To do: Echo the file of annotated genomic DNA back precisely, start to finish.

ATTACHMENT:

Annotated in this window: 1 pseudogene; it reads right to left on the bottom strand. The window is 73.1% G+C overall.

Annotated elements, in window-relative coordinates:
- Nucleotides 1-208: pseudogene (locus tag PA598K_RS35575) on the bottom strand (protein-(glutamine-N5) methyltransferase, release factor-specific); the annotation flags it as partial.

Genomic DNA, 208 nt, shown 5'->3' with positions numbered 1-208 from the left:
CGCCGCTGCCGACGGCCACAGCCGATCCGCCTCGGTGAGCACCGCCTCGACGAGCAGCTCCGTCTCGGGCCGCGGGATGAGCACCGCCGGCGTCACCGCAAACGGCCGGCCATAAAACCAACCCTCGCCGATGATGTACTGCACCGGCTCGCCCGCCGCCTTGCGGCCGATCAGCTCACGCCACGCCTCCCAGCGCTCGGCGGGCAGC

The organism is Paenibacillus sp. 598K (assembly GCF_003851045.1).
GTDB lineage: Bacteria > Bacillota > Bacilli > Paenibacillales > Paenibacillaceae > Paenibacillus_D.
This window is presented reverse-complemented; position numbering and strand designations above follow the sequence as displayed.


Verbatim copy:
Annotated in this window: 1 pseudogene; it reads right to left on the bottom strand. The window is 73.1% G+C overall.

Annotated elements, in window-relative coordinates:
- Nucleotides 1-208: pseudogene (locus tag PA598K_RS35575) on the bottom strand (protein-(glutamine-N5) methyltransferase, release factor-specific); the annotation flags it as partial.

Genomic DNA, 208 nt, shown 5'->3' with positions numbered 1-208 from the left:
CGCCGCTGCCGACGGCCACAGCCGATCCGCCTCGGTGAGCACCGCCTCGACGAGCAGCTCCGTCTCGGGCCGCGGGATGAGCACCGCCGGCGTCACCGCAAACGGCCGGCCATAAAACCAACCCTCGCCGATGATGTACTGCACCGGCTCGCCCGCCGCCTTGCGGCCGATCAGCTCACGCCACGCCTCCCAGCGCTCGGCGGGCAGC

The organism is Paenibacillus sp. 598K (assembly GCF_003851045.1).
GTDB lineage: Bacteria > Bacillota > Bacilli > Paenibacillales > Paenibacillaceae > Paenibacillus_D.
This window is presented reverse-complemented; position numbering and strand designations above follow the sequence as displayed.